August 30, 2013

Chefs respond to reviewer's unsavory musings with decapitation

Chefs respond to reviewer's unsavory musings with decapitation

Okay, digital decapitation. Still.

Making the rounds in this week's news was North Korean leader Kim Jong-un's heinous execution of his pop star ex-gilfriend and several other musicians and, concidentally, a photo of the severed head of an Irish food reviewer. Not a good week for women in the public eye. 'cept Lucinda O'Sullivan, the aforementionedn latter, is alive and, we think, well, but for an abundance of scathing emails and tweets, no doubt.

O'Sullivan's unsavory review of just-opened Dublin eatery Cleaver East, owned by Michelin starred chef Oliver Dunne of Bon Appetit and Rory Carville, formerly of Lock's Brasseries, irked the men to the point of retaliation. They replaced a pig's head in a promotional photo, in which one brandishes a cleaver and the other said head, with O'Sullivan's and shot it into the Twitterverse.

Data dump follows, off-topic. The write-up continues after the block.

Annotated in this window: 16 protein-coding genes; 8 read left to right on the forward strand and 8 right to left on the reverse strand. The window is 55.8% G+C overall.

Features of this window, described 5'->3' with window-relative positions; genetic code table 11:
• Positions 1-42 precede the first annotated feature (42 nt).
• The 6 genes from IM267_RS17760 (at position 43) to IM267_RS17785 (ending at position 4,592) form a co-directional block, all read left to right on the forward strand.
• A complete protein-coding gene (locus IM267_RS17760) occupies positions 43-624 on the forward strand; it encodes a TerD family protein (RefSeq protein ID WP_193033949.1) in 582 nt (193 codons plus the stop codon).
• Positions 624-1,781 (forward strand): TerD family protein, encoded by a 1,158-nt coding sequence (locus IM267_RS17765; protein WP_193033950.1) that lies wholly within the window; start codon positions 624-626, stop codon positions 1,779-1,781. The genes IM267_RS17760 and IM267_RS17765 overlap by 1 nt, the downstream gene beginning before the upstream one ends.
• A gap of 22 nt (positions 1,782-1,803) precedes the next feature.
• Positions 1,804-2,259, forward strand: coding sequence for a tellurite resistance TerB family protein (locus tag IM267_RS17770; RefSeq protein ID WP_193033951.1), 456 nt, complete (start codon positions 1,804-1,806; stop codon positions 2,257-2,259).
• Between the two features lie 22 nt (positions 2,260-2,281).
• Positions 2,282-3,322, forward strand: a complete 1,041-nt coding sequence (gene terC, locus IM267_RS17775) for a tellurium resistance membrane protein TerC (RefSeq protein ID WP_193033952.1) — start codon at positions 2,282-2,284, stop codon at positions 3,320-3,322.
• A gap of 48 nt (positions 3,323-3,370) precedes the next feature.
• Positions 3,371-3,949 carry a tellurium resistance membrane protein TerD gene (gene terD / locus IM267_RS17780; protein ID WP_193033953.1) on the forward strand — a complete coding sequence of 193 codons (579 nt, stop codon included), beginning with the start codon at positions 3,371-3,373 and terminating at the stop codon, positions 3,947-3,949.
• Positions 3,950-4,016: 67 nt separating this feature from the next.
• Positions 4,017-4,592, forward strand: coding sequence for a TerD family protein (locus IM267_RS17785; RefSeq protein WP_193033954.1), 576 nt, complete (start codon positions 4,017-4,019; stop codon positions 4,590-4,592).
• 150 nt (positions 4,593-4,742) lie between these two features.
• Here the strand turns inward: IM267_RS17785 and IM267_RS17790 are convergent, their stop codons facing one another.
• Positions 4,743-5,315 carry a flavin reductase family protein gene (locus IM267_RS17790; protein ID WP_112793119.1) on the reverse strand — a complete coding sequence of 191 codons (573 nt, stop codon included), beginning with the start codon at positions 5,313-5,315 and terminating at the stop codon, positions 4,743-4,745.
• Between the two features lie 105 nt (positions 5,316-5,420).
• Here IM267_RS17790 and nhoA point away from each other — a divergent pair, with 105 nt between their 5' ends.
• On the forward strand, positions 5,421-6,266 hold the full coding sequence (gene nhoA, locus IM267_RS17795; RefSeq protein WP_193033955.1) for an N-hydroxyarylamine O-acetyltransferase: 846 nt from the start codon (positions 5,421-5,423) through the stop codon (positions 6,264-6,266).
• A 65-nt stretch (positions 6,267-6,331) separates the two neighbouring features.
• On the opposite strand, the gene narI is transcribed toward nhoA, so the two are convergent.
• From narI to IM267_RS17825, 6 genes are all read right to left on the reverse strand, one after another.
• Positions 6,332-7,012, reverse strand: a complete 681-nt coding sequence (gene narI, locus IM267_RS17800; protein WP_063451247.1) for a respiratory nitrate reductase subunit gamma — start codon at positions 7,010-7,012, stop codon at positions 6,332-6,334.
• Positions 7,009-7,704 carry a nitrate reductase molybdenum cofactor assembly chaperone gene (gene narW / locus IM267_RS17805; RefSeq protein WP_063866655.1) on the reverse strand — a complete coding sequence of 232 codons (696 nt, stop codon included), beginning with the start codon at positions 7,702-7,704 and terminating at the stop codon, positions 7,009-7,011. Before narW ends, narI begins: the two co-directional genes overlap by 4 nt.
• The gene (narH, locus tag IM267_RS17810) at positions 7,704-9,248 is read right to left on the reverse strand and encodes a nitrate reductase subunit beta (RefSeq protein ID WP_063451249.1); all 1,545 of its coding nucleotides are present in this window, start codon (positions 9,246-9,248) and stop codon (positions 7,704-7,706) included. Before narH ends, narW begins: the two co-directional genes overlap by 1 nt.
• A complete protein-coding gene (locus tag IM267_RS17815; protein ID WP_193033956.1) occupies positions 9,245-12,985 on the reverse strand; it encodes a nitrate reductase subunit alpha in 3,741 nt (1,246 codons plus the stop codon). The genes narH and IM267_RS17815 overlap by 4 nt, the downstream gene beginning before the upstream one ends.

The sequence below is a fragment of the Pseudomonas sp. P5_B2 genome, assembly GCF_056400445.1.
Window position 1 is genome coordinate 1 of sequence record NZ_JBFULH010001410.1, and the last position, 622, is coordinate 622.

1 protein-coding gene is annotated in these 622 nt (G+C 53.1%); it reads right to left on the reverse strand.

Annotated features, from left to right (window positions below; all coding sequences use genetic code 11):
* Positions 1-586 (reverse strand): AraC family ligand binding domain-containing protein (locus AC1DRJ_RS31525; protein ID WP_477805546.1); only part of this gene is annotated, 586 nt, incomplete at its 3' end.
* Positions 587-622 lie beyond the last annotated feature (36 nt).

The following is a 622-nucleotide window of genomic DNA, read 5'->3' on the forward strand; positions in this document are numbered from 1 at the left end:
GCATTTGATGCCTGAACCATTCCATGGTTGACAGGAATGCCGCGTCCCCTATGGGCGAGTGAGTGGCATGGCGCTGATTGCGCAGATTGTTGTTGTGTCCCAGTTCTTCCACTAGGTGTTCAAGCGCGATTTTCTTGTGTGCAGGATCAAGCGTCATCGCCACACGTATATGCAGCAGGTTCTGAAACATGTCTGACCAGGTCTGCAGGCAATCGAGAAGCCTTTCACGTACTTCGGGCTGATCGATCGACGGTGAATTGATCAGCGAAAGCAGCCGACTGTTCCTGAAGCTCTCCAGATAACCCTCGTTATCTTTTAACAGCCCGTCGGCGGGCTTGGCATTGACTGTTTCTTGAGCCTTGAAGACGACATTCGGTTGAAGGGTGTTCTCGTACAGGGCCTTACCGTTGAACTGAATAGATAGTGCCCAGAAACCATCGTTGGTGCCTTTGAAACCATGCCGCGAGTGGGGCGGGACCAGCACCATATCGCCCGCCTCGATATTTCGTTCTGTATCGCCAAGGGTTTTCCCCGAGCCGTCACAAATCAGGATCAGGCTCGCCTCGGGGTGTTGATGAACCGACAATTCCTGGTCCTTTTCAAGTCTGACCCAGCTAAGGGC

On his blog, Dunne shares his sentiments about the review and his allegiance to homegrown Irish chefs, who he employs at his restaurants.

This scene begs a few questions: do food reviewers have too much power? Should chefs fight back when their food's been negatively assessed? What is the appropriate/fair grace period for allowing restaurants to get up and running before reviewing them? How many times should a person — reviewer or otherwise — dine at a restaurant before developing a firm opinion about the food quality and overall experience?

We emailed esteemed food writer Mark Bittman to find out the New York Times' guidelines for reviews, along with his personal sentiments, but he could not be immediately reached for comment. We'll update this post if we hear back. In the meantime, what do you think?

Read more about the debacle on Eater.

About the Author

Brook Larios

Brook Larios

Brook's 14 years of professional communications experience spans newsroom reporting, national nonprofit and luxury public relations management and building a successful pr agency founded on uncommon connections and creativity. She's a lover of horses, fitness, reading, nature and good conversation. Zany and approachable, Brook prefers removing the surface rather than scratching it.